War of the Rebellion: Serial 070 Page 0043 CHAP;XLIX. VIRGINIA AND TENNESSEE RAILROAD.

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rible vicissitudes incident to the recent march, and for the unwavering courage with which they attacked and held a superior force of the enemy near Wytheville on the 10th instant, thereby enabling another column to accomplish its purpose without the opposition of overwhelming numbers.

Your country will remember your heroism gratitude, and the noble sacrifices and sufferings of our fallen comrades will be cherished forever in our memories.

The Fourteenth Pennsylvania and First West Virginia Cavalry first received the shock of the battle, while the Second and Third West Virginia Cavalry and Thirty-fourth Ohio Mounted Infantry established a line which the enemy had reason to respect and remember.

Great credit is due to the brigade commanders, Brigadier-General Duffie and Colonel Schoonmaker, for the energy and skill they displayed, while the conduct of all was admirable and deserving of the praise of the brigadier-general commanding. He desires, without making and invidious distinction, to express his high appreciation for the steady and skillful evolutions of the Second Virginia Cavalry under Colonel Powell upon the field. It was a dress parade which continued without disorder under a heavy fire during four hours. The purpose of the enemy were foiled by the engagement; the railroad was reached and destroyed; New River crossed, and the baffled column of the enemy arrived in time to witness the destruction, which all the energies of their superior force, even with artillery, had failed to prevent.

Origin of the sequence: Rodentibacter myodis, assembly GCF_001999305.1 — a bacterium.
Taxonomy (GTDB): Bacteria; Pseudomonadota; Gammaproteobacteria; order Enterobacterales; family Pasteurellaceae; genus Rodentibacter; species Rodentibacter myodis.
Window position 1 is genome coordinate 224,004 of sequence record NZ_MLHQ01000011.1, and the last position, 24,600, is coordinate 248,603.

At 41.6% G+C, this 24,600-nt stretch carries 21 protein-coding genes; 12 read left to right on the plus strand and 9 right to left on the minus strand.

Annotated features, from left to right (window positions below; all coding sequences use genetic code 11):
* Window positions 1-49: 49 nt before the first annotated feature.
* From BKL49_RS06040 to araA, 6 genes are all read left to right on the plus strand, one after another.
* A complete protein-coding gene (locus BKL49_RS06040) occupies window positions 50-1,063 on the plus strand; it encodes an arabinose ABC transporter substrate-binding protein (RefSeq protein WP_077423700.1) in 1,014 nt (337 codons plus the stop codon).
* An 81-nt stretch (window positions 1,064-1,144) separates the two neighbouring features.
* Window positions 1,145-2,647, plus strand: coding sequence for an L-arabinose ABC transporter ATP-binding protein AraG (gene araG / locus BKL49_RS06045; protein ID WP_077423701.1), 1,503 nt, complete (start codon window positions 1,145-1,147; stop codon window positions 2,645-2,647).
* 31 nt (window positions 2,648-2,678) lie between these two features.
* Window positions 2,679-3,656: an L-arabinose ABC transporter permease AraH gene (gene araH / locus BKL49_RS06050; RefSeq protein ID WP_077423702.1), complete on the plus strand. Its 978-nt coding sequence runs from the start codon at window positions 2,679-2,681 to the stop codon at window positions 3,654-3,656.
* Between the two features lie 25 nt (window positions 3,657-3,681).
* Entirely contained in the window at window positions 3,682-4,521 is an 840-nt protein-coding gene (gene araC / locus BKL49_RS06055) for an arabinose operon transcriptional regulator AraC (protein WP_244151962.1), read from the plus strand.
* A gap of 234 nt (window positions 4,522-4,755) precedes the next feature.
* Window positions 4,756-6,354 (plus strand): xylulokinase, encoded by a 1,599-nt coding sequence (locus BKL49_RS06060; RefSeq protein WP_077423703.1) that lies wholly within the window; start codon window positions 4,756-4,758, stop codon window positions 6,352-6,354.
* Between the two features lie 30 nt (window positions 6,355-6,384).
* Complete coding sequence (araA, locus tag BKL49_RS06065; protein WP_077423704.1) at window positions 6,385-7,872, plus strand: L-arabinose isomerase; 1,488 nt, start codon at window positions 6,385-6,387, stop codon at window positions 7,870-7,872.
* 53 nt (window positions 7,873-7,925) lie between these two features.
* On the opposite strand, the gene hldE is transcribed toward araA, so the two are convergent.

The division also wishes to thank those officers and men of the division who have treated the inhabitants of the country with that courtesy, dignity, and magnanimity which is inseparable form true courage and greatness; such conduct cannot fail to awaken in the hearts of the deluded people a respect and love for the Government we are determined to restore and maintain. While we bring death and destruction to rebels in arms, let our bearing toward the people and peaceful citizens be becoming soldiers of the United States. Those few unworthy persons who have disgraced themselves and us by acts of lawless pillage should receive the scorn and contempt of every honorable soldier in this command, and every effort should be made to bring them to the punishment they deserve.

By order of Brigadier-General Averell:


Assistant Adjutant-General.



Camp at Bunger's Mills, W. Va., May 20, 1864.

It is with sentiments of profound satisfaction that I give to the officers and men of this brigade my hearty thanks for their gallant and faithful behavior on the battle-field near Wytheville. Their conduct has been admired not only by me, the general commanding the expedition, and by the troops called to co-operate with us in our hardships.

Officers and soldiers of the Third Brigade. You have not deceived my expectations. My hopes and desires as to your conduct have been fully realized; and for this I thank you all.